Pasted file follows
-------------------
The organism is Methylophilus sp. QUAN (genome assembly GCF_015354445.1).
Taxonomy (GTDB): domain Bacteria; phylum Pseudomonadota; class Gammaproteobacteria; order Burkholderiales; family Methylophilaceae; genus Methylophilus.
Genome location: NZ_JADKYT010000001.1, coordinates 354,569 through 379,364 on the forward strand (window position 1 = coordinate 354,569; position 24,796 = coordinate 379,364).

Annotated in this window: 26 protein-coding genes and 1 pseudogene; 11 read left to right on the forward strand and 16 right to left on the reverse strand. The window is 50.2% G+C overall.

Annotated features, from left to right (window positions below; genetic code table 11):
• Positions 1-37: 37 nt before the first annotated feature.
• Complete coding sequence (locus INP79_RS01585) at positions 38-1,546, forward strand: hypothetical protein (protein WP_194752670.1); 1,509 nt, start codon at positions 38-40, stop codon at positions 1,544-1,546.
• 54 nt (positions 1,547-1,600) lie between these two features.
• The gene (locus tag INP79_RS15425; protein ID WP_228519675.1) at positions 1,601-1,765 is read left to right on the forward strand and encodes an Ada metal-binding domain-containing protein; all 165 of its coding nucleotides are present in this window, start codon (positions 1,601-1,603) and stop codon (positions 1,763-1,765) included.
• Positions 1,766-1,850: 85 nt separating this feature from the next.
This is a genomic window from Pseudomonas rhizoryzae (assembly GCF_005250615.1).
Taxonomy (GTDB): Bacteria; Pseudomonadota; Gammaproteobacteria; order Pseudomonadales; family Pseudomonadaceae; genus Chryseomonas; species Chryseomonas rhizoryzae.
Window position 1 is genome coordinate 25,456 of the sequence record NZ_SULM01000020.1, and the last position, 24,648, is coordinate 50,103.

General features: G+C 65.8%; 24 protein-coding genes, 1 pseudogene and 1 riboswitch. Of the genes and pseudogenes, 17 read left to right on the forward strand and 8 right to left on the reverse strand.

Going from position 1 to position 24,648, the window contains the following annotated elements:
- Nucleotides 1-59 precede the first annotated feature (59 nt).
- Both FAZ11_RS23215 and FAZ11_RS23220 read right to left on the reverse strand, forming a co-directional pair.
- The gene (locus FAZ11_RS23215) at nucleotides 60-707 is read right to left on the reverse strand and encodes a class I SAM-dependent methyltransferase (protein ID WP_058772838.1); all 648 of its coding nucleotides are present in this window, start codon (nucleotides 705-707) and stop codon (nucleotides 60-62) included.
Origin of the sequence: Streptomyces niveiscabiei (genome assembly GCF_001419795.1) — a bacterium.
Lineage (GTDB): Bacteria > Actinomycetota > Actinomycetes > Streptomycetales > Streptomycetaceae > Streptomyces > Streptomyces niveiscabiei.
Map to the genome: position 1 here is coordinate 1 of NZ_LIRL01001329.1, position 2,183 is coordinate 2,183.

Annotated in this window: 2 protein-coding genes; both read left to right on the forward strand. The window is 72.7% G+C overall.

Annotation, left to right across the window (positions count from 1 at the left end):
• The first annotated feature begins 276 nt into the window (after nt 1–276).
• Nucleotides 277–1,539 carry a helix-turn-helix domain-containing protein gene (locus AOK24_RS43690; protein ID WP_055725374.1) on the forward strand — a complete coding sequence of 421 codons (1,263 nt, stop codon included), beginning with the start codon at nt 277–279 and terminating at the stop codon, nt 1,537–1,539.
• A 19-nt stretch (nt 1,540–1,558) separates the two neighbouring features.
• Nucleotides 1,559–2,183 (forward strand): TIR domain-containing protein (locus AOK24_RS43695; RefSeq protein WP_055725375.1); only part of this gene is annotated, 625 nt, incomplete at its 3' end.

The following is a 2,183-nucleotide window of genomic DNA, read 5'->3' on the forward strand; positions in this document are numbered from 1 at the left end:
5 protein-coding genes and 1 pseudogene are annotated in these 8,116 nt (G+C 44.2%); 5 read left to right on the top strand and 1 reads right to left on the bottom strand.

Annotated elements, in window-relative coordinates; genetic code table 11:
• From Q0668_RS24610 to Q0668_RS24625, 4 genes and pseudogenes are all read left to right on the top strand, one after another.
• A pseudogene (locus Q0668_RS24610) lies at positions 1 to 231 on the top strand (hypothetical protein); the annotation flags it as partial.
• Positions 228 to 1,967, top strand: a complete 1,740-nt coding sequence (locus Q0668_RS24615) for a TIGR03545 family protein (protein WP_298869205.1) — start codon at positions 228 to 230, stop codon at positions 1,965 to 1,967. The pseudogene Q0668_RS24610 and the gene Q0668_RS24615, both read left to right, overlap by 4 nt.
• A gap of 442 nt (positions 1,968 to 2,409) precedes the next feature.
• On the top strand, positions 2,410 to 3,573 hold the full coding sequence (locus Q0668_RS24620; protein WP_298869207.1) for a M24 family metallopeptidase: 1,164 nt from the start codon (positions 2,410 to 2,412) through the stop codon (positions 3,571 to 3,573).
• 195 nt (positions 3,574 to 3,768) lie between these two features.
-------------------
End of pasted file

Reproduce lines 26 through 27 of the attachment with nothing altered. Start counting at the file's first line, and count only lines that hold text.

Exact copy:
• A 19-nt stretch (nt 1,540–1,558) separates the two neighbouring features.
• Nucleotides 1,559–2,183 (forward strand): TIR domain-containing protein (locus AOK24_RS43695; RefSeq protein WP_055725375.1); only part of this gene is annotated, 625 nt, incomplete at its 3' end.